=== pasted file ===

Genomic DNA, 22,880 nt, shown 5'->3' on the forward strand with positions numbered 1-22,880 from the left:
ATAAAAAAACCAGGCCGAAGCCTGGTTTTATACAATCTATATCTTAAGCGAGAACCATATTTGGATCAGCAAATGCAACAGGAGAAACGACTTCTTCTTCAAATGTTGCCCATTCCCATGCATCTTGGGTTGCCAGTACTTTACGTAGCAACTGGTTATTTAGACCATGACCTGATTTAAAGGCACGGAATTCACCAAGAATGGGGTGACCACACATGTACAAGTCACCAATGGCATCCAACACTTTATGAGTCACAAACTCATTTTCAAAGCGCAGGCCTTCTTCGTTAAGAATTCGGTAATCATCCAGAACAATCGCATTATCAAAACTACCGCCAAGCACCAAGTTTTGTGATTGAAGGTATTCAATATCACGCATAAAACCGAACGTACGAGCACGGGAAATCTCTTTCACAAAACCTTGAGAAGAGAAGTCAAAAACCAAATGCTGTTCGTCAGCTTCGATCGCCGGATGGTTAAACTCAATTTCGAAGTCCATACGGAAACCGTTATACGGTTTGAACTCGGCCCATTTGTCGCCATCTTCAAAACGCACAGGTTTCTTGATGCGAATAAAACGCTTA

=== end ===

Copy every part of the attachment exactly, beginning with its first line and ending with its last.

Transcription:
Genomic DNA, 22,880 nt, shown 5'->3' on the forward strand with positions numbered 1-22,880 from the left:
ATAAAAAAACCAGGCCGAAGCCTGGTTTTATACAATCTATATCTTAAGCGAGAACCATATTTGGATCAGCAAATGCAACAGGAGAAACGACTTCTTCTTCAAATGTTGCCCATTCCCATGCATCTTGGGTTGCCAGTACTTTACGTAGCAACTGGTTATTTAGACCATGACCTGATTTAAAGGCACGGAATTCACCAAGAATGGGGTGACCACACATGTACAAGTCACCAATGGCATCCAACACTTTATGAGTCACAAACTCATTTTCAAAGCGCAGGCCTTCTTCGTTAAGAATTCGGTAATCATCCAGAACAATCGCATTATCAAAACTACCGCCAAGCACCAAGTTTTGTGATTGAAGGTATTCAATATCACGCATAAAACCGAACGTACGAGCACGGGAAATCTCTTTCACAAAACCTTGAGAAGAGAAGTCAAAAACCAAATGCTGTTCGTCAGCTTCGATCGCCGGATGGTTAAACTCAATTTCGAAGTCCATACGGAAACCGTTATACGGTTTGAACTCGGCCCATTTGTCGCCATCTTCAAAACGCACAGGTTTCTTGATGCGAATAAAACGCTTA